I once took my children to Butterfly World, a new venture near where my parents live in Hertfordshire. One day the owners planned to build a giant glass dome that would be a thing of wonder but for now they had a large-ish greenhouse filled with plants and butterflies. My children walked about with their arms outstretched, hoping a butterfly would land on them. A stern woman in a green uniform was circulating, and delivered a short, pointed talk about how the butterflies could be easily damaged and that we must not even think about trying to touch them. She left and my children and I sat on a little low wall next to a tray of fruit. Suddenly my three-year old daughter screamed. A large black butterfly had landed on her arm. My instinct was to flick it off immediately and I reached out a hand but then I remembered the butterfly guardian and looked up to find the slightly anguished but also sympathetic gazes of the other parents present (most of the crowd if I’m honest). There was a collective suspended moment – what would I do? And then, mercifully, the butterfly decided to fly off on its own. And although it was a hot day and my husband wasn’t there because he travelled a lot – still does – and like all my outings with the children when they were young I was stressed-out and anxious the whole time – and although butterfly world is no more because of course with such wildly impractical plans the owners ran out of money and it had to close – I still remember that day incredibly fondly, a day full of sunshine and my daughter who wanted to touch a butterfly and in the end did.
Early Morning Riser by Katherine Heiny is full of small incidents like this, with characters who seem like people you know or once met. The book follows the course of seventeen years in the life of Jane, a schoolteacher whose job brings her to Boyne City, Michigan. She falls in love with the handsome and charismatic Duncan only to discover that he is the local Lothario and she is constantly encountering women he has slept with. His pretty and accomplished ex-wife Aggie is a particular source of tension being still on such friendly terms with Duncan that he regularly mows her lawn. Gradually Jane gets to know more of the residents and becomes a part of small-town life.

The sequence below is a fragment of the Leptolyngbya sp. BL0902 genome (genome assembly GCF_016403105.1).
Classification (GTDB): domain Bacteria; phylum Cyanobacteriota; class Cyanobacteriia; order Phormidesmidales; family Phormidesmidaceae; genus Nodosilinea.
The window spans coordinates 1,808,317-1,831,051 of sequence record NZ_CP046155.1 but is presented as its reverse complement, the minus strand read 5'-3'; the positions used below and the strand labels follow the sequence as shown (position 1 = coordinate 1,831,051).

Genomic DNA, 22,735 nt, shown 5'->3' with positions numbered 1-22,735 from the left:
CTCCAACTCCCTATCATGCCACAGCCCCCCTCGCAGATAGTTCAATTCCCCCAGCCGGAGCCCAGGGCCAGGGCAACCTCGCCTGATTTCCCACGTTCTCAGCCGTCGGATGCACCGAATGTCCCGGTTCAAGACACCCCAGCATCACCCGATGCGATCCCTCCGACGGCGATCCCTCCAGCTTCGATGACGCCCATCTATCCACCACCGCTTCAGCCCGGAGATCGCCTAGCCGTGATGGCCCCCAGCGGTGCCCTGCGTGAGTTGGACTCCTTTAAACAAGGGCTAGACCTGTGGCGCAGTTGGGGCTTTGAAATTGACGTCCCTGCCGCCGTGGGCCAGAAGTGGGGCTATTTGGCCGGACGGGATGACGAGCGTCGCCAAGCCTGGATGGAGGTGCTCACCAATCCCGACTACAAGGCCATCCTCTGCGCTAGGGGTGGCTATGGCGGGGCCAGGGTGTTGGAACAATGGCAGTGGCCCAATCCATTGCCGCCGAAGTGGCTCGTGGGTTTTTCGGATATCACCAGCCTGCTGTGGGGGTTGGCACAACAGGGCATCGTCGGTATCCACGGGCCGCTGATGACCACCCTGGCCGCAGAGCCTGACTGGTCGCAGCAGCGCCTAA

It's a book that initially kept wrong-footing my expectations, used as I am to things of a far darker bent. But this book is a darkness-free zone and once I felt sure it wasn't a trick I put my wariness aside and settled down to enjoy myself. It's not that bad things don't happen, for they do, and one of the very pleasing things about this novel was the way in which Heiny captures the ordinary dramas of life. It's more there's a mindset here that tends to see things in a positive light and not to look too closely at anything that might disturb that viewpoint. At one point, for example, Jane admits to feeling exhausted and trapped in her role as the family breadwinner (for Duncan's woodworking business probably only just about breaks even, so lackadaisical is his approach to work) but this doesn't then translate in to a chain of anger and resentment, difficult conversations and perhaps even life-changes. Instead the thought is acknowledged and then let go as Jane focuses on things she does enjoy.
I read Heiny's previous book Standard Deviation a couple of years ago and while I enjoyed it, I found it a bit frustrating that the characters didn't really change or develop (and click through if you're curious to read my review over on the Gram). I had less of a sense of that here, and liked it more. There's much more of a feeling of lives lived – at one point nearing the end of the book I had a moment of sadness knowing I would have to leave Jane and her friends and relations behind – but I think Heiny gives you enough that you can continue to imagine how they all go on just fine. I should also mention that Heiny's writing is full of brilliant sharp, occasionally laugh-out-loud comedy; she's particularly great at set pieces like dinner parties or, in this book, a disastrous wedding.
If you have a heart of darkness like mine you might find yourself mildly resentful that these characters get to live their lives untroubled by worries about climate change or pandemics or racism or political unrest, that they mostly all get happy endings and enjoyable sunsets. Would it be good for book club? I’m not sure – it’s well-written, likely to please everyone and criticising it feels like punching a kitten. But if you are after a warm hug of a read (and post-lockdown, who isn't?) then I recommend this highly.
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